Years ago we were driving through a university campus, and our son Monte, age five at the time, asked, “Why do they have those slow-down bumps?” I had never heard them called that before, but his name for them may be more descriptive than calling them speed bumps.
Slow-down bumps. Life is full of them. A financial setback, a deferred promotion, graduation plans delayed another semester, major surgery, a broken leg, the loss of a job, arthritis . . . .
When driving we may not enjoy having to slow to a crawl in order to negotiate those asphalt protuberances spaced every few yards, but we can still see the value of them. And while the inevitable inconveniences and disappointing delays of life may not be much fun, can we perhaps find the good hidden in them?
Isn’t it true that the slow-down bumps of life remind us that we are neither immortal nor invincible—that we are not in complete control of the situation? This is humbling, to say the least—but then we recall that humility is not a bad quality to cultivate (2 Corinthians 12:7-10).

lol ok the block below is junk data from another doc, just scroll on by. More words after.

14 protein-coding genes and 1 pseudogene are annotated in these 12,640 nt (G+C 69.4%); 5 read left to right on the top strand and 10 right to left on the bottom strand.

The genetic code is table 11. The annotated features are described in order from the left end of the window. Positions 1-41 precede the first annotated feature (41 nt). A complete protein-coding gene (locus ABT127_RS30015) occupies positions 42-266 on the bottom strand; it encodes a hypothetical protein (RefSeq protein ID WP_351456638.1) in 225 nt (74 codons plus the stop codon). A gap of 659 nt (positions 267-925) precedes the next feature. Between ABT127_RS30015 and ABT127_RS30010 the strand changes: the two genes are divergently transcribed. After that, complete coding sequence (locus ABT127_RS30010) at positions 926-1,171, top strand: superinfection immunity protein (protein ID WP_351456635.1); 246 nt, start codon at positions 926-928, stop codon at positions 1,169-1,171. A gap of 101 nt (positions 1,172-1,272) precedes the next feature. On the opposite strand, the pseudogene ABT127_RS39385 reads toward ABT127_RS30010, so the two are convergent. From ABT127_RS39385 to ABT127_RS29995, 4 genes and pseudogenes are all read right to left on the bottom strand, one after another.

Then too, and often against our will, life’s slow-down bumps are able to do what perhaps nothing else could do—they force us to slow our hectic pace to the point where we can think—and grow.. They soften us where we’ve been too hard, and they strengthen us where we’ve been too lax (Romans 5:3-5; James 1:2-4; 1 Peter 1:6-7).
There are at least two ways to drive over a slow-down bump: 1) we can resent it for all we’re worth and go jolting over it with teeth-rattling defiance, or 2) we can accept it for what it is, and go gently over.